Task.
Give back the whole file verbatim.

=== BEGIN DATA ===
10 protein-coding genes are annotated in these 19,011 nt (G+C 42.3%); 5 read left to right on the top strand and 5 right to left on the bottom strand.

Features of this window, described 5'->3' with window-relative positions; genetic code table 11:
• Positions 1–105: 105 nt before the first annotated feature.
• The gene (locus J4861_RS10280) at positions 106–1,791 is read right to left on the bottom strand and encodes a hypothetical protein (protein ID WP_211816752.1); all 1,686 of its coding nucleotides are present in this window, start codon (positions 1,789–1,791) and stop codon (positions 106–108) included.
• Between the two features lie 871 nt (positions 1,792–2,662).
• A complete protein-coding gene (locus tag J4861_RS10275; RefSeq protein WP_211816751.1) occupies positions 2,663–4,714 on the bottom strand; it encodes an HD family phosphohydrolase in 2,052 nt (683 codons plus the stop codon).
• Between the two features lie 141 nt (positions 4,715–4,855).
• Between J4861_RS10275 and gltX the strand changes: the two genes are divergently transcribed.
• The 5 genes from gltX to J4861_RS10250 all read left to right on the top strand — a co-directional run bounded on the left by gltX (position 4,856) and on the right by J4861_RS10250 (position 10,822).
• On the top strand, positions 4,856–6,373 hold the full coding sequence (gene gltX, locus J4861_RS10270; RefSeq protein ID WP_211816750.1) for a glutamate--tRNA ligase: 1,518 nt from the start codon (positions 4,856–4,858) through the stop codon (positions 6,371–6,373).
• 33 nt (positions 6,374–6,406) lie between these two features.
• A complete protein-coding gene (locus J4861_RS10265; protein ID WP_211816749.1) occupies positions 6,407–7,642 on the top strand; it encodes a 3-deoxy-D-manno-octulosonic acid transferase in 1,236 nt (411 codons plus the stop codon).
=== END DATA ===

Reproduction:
10 protein-coding genes are annotated in these 19,011 nt (G+C 42.3%); 5 read left to right on the top strand and 5 right to left on the bottom strand.

Features of this window, described 5'->3' with window-relative positions; genetic code table 11:
• Positions 1–105: 105 nt before the first annotated feature.
• The gene (locus J4861_RS10280) at positions 106–1,791 is read right to left on the bottom strand and encodes a hypothetical protein (protein ID WP_211816752.1); all 1,686 of its coding nucleotides are present in this window, start codon (positions 1,789–1,791) and stop codon (positions 106–108) included.
• Between the two features lie 871 nt (positions 1,792–2,662).
• A complete protein-coding gene (locus tag J4861_RS10275; RefSeq protein WP_211816751.1) occupies positions 2,663–4,714 on the bottom strand; it encodes an HD family phosphohydrolase in 2,052 nt (683 codons plus the stop codon).
• Between the two features lie 141 nt (positions 4,715–4,855).
• Between J4861_RS10275 and gltX the strand changes: the two genes are divergently transcribed.
• The 5 genes from gltX to J4861_RS10250 all read left to right on the top strand — a co-directional run bounded on the left by gltX (position 4,856) and on the right by J4861_RS10250 (position 10,822).
• On the top strand, positions 4,856–6,373 hold the full coding sequence (gene gltX, locus J4861_RS10270; RefSeq protein ID WP_211816750.1) for a glutamate--tRNA ligase: 1,518 nt from the start codon (positions 4,856–4,858) through the stop codon (positions 6,371–6,373).
• 33 nt (positions 6,374–6,406) lie between these two features.
• A complete protein-coding gene (locus J4861_RS10265; protein ID WP_211816749.1) occupies positions 6,407–7,642 on the top strand; it encodes a 3-deoxy-D-manno-octulosonic acid transferase in 1,236 nt (411 codons plus the stop codon).